Conservation Showcase: 1928 Peace Dollar
Posted on 4/26/2010
A recent example from our conservation laboratory.
It may be trendy to be “green” today, but for a coin, being green is not a good thing. Green can be the sign of PVC residues and corrosion; both of which are not what you want to see on the surface of your coin. Getting the green off is why this 1928 Peace Dollar was submitted to NCS.
Residues caused by the plasticizer PVC from inexpensive soft flips will cause a coin to develop green haze. Further development will cause this haze to turn into thick green deposits and then even further development will cause damage to the surface of a coin. Removal of this residue in its earliest stages is important. Several large deposits of green PVC residue can be seen on the reverse at the eagle’s tail and behind the eagle’s head. Removing this PVC residue from this otherwise nearly white silver coin will both allow the coin to be certified with NGC and keep the surfaces safe and beautiful for the long term. After careful conservation of this coin, it was able to grade numerically with NGC.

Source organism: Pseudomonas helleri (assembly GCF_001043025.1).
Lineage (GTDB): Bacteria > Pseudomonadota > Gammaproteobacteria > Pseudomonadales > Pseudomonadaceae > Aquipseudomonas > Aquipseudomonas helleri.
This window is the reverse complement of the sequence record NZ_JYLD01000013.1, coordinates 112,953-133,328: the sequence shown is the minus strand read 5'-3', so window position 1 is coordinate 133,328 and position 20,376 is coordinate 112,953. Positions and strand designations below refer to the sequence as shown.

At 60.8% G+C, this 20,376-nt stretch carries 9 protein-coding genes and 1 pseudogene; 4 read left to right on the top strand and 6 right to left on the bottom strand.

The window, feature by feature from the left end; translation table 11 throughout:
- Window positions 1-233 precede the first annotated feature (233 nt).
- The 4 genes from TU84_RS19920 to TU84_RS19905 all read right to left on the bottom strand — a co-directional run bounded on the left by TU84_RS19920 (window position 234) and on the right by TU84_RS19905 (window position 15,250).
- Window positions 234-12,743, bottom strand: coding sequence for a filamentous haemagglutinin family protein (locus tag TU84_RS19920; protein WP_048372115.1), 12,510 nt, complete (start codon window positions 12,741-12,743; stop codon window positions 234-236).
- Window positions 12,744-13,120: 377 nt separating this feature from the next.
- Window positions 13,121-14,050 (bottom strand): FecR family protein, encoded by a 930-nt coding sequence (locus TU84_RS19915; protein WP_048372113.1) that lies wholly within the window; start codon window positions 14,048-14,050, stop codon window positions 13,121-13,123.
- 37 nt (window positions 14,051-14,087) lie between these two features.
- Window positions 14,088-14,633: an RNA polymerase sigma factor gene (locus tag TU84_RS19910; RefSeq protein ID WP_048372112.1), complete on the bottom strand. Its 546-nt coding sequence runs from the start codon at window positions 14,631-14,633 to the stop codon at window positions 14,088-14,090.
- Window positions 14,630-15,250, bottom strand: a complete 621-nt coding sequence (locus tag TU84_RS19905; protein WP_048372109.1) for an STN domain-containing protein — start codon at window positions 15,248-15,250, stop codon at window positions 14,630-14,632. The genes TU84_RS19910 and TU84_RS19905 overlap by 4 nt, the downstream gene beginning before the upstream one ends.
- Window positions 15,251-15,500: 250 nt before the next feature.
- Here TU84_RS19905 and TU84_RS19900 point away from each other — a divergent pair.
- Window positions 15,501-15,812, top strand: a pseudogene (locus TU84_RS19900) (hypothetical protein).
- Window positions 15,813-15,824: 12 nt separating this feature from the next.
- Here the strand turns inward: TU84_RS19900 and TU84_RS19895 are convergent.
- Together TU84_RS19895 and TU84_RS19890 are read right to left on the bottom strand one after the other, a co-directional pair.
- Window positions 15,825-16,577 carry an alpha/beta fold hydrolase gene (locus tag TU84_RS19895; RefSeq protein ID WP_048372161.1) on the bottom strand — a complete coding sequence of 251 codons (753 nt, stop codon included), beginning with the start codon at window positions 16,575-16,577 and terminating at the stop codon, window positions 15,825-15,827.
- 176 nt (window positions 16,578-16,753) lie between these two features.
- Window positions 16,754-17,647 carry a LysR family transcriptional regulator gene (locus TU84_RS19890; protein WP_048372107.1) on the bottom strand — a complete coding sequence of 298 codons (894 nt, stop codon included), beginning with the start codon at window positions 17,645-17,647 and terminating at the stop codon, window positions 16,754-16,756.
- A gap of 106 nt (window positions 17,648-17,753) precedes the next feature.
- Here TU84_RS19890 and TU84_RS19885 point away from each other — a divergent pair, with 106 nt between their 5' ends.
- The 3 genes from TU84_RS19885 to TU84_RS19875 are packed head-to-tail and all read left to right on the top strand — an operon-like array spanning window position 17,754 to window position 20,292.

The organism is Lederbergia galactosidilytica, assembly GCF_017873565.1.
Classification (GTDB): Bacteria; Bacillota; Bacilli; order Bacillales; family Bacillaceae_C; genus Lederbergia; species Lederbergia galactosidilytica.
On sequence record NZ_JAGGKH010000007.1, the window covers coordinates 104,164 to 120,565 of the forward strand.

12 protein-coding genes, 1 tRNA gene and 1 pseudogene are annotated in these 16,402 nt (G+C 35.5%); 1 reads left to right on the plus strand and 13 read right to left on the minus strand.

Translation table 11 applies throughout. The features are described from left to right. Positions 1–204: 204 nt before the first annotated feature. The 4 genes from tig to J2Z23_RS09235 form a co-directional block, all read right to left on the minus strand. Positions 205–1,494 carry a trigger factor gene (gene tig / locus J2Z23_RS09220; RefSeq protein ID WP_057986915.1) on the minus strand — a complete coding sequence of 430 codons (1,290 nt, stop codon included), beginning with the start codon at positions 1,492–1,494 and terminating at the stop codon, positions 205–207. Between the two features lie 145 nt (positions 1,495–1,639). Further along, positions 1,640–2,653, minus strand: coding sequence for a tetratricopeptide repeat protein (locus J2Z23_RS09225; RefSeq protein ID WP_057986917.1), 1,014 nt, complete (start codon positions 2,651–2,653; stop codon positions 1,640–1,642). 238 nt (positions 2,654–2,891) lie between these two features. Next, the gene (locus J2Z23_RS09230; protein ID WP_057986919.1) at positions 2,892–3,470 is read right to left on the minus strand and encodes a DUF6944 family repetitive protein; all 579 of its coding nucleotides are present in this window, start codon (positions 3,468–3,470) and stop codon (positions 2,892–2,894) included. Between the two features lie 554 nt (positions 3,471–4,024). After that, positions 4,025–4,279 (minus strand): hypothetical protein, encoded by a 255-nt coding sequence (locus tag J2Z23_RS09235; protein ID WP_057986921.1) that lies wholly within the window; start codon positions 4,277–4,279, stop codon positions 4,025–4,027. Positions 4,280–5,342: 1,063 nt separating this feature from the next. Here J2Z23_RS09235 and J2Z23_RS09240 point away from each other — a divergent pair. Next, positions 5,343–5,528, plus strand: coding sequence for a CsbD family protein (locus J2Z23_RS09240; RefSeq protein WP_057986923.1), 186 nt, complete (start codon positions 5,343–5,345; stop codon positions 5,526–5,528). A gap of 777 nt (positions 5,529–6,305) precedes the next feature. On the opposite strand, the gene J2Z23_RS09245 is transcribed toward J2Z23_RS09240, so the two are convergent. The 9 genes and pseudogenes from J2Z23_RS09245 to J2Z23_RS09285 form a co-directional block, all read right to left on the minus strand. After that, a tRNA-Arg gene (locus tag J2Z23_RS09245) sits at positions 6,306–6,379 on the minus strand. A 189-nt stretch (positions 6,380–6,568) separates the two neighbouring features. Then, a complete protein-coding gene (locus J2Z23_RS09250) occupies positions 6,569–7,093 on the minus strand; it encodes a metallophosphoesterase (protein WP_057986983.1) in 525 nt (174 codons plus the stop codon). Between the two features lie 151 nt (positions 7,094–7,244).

Return to the Articles List